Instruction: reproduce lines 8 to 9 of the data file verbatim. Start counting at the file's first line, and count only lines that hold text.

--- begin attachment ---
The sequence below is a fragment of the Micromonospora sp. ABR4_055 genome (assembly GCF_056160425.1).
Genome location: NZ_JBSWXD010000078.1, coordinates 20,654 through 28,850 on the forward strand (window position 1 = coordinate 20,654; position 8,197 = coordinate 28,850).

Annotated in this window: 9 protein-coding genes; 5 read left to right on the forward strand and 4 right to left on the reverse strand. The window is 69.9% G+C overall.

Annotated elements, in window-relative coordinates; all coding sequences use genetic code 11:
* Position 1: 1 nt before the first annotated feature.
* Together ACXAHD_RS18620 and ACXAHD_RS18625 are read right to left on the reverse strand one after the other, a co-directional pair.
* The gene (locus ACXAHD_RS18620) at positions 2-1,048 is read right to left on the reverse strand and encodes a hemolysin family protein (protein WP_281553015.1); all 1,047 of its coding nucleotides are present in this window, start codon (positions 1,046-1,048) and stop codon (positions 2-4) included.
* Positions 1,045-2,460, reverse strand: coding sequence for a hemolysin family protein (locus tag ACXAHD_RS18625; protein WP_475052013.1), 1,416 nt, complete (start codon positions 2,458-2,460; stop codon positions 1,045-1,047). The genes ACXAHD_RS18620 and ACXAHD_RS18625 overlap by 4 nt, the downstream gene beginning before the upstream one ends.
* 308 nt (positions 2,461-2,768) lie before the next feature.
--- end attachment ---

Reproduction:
* Positions 1,045-2,460, reverse strand: coding sequence for a hemolysin family protein (locus tag ACXAHD_RS18625; protein WP_475052013.1), 1,416 nt, complete (start codon positions 2,458-2,460; stop codon positions 1,045-1,047). The genes ACXAHD_RS18620 and ACXAHD_RS18625 overlap by 4 nt, the downstream gene beginning before the upstream one ends.
* 308 nt (positions 2,461-2,768) lie before the next feature.